2019 Legislative Update

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2019 Legislative Update

Each year, the Virginia Bicycle Federation watches for bills that might affect bicycling and walking in Virginia, bills that could make it safer and easier or more dangerous and difficult to bicycle and walk. RIDE Solutions reports on the bills that the Virginia Bicycle Federation is watching. This article is for informational purposes; RIDE Solutions neither endorses nor opposes proposed legislation. You can find more information and track these bills at http://virginiageneralassembly.gov/

During legislative session, Virginia Bicycle Federation’s Champe Burnley and Bud Vye haunt Capitol Hill to push or block bills of interest. They attend committee hearings, testify, and meet with legislators and staff. They provide regular updates to people who are interested. They stay in touch with people with direct connections or who live in key districts who can send a letter or a phone call at just the right moment.

If you find the RIDE Solutions legislative updates interesting, be sure to check out Bud’s reports on the Virginia Bicycle Federation website!

Distracted drivingHB1811 will allow one swipe or one tap of a phone mounted on the dashboard, so you can start your navigation but you can’t write a text message. With strong support from both parties, it has passed House Courts of Justice Subcommittee 1. Responding to concerns that this legislation could result in racial profiling, a requirement that of an annual report on who received tickets under this bill raised fiscal concerns. To get around that, the legislation allows for the chairs of the Courts of Justice committees to request the report annually. Another measure to allay concerns of racial profiling was to delay enactment of the bill until 2020 to allow training and education of law enforcement.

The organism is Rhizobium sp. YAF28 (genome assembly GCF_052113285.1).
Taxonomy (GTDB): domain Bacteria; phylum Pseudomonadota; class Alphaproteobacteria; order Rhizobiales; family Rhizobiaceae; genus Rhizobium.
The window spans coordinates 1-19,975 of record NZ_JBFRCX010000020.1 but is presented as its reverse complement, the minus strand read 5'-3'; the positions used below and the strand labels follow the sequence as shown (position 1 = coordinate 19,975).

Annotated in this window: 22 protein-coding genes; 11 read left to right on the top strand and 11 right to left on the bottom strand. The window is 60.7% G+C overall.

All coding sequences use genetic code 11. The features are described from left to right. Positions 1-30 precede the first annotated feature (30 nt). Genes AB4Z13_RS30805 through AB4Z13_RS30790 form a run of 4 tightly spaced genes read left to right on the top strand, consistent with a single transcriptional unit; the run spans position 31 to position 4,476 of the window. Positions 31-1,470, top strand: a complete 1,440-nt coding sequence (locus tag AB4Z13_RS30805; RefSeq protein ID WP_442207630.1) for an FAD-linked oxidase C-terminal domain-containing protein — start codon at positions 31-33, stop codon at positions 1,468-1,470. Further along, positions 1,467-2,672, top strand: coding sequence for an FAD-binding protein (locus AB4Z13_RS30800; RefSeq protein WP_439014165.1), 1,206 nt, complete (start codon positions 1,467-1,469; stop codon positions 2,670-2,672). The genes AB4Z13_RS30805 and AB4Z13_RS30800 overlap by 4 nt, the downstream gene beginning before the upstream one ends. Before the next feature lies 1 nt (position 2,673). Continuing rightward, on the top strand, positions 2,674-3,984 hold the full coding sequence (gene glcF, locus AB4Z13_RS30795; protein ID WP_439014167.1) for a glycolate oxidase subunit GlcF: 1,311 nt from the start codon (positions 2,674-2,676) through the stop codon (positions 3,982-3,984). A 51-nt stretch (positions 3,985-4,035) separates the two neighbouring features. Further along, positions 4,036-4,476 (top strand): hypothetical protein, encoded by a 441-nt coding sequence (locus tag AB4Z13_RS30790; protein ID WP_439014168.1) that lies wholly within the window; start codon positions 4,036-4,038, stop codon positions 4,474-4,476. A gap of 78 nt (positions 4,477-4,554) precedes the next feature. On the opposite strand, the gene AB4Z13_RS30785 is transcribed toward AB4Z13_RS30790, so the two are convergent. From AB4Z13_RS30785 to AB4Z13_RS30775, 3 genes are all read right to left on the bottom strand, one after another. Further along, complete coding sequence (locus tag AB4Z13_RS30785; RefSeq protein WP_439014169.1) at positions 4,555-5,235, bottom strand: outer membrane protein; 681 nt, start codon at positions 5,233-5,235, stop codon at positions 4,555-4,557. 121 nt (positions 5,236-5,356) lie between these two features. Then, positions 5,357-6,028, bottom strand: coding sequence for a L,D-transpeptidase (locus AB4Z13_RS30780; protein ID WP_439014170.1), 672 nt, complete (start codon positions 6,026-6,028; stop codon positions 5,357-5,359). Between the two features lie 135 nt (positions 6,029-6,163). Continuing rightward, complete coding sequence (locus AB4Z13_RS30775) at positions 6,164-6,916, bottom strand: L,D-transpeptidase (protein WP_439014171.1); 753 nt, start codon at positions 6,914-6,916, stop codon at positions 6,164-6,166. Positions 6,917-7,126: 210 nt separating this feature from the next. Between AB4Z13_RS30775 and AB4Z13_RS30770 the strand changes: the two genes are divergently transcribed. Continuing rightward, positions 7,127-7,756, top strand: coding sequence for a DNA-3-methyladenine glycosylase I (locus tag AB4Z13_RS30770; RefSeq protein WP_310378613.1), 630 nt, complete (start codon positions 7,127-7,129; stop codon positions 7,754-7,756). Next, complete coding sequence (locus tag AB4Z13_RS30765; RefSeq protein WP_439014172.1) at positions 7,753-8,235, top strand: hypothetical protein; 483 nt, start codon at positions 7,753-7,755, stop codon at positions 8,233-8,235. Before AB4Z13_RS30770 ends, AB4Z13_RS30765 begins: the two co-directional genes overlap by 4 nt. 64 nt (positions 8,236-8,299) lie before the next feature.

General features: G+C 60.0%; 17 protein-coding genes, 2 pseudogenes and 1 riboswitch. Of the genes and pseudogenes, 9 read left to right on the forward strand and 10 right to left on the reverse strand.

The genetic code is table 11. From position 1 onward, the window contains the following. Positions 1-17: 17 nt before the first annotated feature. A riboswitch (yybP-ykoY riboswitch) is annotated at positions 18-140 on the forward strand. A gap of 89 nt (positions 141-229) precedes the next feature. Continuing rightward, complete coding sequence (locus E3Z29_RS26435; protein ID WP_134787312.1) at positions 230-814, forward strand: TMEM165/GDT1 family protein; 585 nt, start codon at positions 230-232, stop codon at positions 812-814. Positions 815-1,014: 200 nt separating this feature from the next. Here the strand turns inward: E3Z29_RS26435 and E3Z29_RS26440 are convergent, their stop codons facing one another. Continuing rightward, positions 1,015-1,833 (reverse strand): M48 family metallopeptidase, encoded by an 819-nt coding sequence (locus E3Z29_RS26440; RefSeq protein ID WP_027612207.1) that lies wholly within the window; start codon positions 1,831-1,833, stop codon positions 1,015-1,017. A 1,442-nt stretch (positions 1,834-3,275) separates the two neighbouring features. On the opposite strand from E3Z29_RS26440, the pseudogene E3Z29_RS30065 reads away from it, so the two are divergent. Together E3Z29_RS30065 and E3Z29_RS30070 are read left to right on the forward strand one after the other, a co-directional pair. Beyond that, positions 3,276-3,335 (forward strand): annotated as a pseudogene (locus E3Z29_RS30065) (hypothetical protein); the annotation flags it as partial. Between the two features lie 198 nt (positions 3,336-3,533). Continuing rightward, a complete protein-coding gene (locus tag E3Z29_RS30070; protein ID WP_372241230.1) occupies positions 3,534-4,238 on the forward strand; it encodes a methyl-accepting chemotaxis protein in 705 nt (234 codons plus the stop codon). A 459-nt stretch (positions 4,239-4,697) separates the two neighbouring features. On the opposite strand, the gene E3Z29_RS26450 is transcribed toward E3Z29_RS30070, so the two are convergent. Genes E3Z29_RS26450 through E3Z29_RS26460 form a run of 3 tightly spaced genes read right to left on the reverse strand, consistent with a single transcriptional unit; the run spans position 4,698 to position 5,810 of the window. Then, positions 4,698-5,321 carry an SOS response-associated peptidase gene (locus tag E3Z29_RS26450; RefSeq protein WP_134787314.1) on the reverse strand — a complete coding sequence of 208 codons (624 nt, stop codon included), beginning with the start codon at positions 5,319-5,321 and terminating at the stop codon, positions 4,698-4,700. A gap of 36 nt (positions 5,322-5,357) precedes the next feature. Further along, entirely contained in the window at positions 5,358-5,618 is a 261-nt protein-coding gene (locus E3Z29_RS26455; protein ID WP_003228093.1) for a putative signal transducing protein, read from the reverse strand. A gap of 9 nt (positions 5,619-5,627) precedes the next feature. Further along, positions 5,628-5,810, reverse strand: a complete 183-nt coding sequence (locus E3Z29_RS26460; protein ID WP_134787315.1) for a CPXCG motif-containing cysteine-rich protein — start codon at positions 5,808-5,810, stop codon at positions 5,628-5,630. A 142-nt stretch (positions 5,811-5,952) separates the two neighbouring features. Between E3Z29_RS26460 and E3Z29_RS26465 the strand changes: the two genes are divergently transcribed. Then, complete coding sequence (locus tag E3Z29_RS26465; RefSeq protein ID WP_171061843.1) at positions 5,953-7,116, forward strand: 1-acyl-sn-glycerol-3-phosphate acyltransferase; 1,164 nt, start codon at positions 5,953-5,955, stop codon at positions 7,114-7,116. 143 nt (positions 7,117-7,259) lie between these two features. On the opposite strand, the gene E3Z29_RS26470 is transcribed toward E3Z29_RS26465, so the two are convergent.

Vulnerable Road Users: I was surprised that the vulnerable road user bill, SB1550, may get further this year than it did last year. SB1550 makes it a traffic infraction if a careless or distracted driver hits a vulnerable road user. Senator Surovell, a Democrat, found a Republican co-patron this year in Senator DeSteph. When DeSteph didn’t make it to the committee hearing on time it was voted down, 6 to 6. But that’s not the end of it. DeSteph and Surovell asked that it be brought back up for another vote. (The process fascinates me – I didn’t know you could do that!) The Virginia Association of Commonwealth’s Attorneys opposes SB1550, believing that police officers can use existing laws (3-foot passing law, following too closely) and that education of police officers could solve this problem better than legislation.

Electric scooters: On the House side, the e-scooter bills are HB2214, HB2232, and HB2752. These will probably get rolled into a single bill, HB2752. That means that HB2214 has been voted down. HB2232 is assigned to Transportation Subcommittee #1 and HB2752 is assigned to the full Transportation Committee. Virginia Bicycle Federation is keeping a close eye on how e-scooter bills might affect bicyclists.

Due care: SB1154 was prompted by frustrations of police officers who could see a clearly distracted driver but not have probable cause to pull them over. This was assigned to the Transportation Committee which referred it to the Courts of Justice.



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